Why Do Peeps Explode in the Microwave?

Every kid's favorite Easter-time party trick just so happens to have an interesting science lesson behind it.

marshmallow Easter peepsLI Cook/Shutterstock

Easter is just full of tradition—church services, Easter egg hunts, brunch with the family, and of course plenty of sweet treats. Among all the chocolate bunnies and Cadbury Eggs, the marshmallow Peeps are one of the most recognizable Easter treats. Love ’em or hate ’em, the sugar-sweet marshmallow chicks can offer one fascinating experience for kids and adults alike; just pop it in the microwave. If you have strong feelings about Peeps, you won’t want to miss these 13 foods everyone either loves or hates.

For those who’ve never nuked a Peep, here’s what happens: They grow bigger and bigger and bigger (watch it happen here) and could eventually explode if you leave them in too long. If you take them out before they get a chance to pop, instead of going back to their normal shape and size, they deflate into what can only be described as a Peep puddle. What’s up with that?

The basic ingredients of Peeps are sugar, corn syrup, and gelatin, which are whipped together to create air bubbles. Normally those air pockets help keep Peeps in shape, giving them their distinctive squishy, spongy texture. But when you put them in the microwave, the heat makes those air bubbles grow—gasses naturally expand more than the solids you find in foods. The growing air bubbles are trapped inside the Peep, pushing against the marshmallow walls and expanding the treat into a monster. When the air bubbles cool, they deflate, and the Peep collapses like a grounded hot air balloon—and its original structure has been destroyed. Ever wondered why they had bunny and chick shapes in the first place? These are the myths and legends behind Easter traditions.

This experiment works in the kitchen, but you get something else—something yummier—when you roast a marshmallow (or Peep) over a fire. Instead of growing, growing, growing, it might expand a bit, but it usually just browns. That’s because an open flame is hotter than a microwave, and it’s focused on the outside of the Peep, roasting it a lot and only expanding it a bit. (It’s a different reaction altogether.) Sugar molecules break down and caramelize, while the gelatin’s bonds break up and turn the inside texture from foamy to ooey-gooey. End result: a perfectly toasted marshmallow. For more fun with Peeps and other goodies, check out these 15 Easter basket ideas the whole family will love.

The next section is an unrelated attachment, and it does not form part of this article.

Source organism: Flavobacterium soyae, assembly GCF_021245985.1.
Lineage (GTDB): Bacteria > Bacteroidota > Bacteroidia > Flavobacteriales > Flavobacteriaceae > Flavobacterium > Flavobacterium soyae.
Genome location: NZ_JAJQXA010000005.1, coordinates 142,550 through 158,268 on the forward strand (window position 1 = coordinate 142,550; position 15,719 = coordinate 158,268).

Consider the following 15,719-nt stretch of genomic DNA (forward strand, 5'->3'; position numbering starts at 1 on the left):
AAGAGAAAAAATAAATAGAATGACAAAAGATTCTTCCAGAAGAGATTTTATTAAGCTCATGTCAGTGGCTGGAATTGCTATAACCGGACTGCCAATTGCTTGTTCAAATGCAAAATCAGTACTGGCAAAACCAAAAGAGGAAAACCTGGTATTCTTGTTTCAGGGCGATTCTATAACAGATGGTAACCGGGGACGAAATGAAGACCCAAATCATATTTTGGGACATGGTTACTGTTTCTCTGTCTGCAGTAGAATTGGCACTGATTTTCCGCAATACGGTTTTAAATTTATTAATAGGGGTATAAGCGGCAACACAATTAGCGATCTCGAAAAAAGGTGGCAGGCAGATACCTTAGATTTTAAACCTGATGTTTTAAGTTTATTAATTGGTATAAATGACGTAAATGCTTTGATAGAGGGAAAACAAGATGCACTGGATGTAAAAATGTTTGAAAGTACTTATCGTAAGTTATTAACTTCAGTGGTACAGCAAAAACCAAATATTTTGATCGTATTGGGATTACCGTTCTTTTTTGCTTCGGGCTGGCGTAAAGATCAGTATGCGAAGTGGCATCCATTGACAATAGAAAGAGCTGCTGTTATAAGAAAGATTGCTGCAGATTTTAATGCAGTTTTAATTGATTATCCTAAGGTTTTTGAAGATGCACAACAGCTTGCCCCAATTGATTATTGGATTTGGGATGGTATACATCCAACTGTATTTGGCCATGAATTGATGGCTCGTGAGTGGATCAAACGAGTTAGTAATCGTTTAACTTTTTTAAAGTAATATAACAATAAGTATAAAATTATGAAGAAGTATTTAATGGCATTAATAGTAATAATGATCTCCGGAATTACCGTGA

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Marissa Laliberte
Marissa Laliberte-Simonian is a London-based associate editor with the global promotions team at WebMD’s Medscape.com and was previously a staff writer for Reader's Digest. Her work has also appeared in Business Insider, Parents magazine, CreakyJoints, and the Baltimore Sun. You can find her on Instagram @marissasimonian.Marissa Laliberte-Simonian is a London-based associate editor with the global promotions team at WebMD’s Medscape.com and was previously a staff writer for Reader's Digest. Her work has also appeared in Business Insider, Parents magazine, CreakyJoints, and the Baltimore Sun. You can find her on Instagram @marissasimonian.Marissa Laliberte-Simonian is a London-based associate editor with the global promotions team at WebMD’s Medscape.com and was previously a staff writer for Reader's Digest. Her work has also appeared in Business Insider, Parents magazine, CreakyJoints, and the Baltimore Sun. You can find her on Instagram @marissasimonian.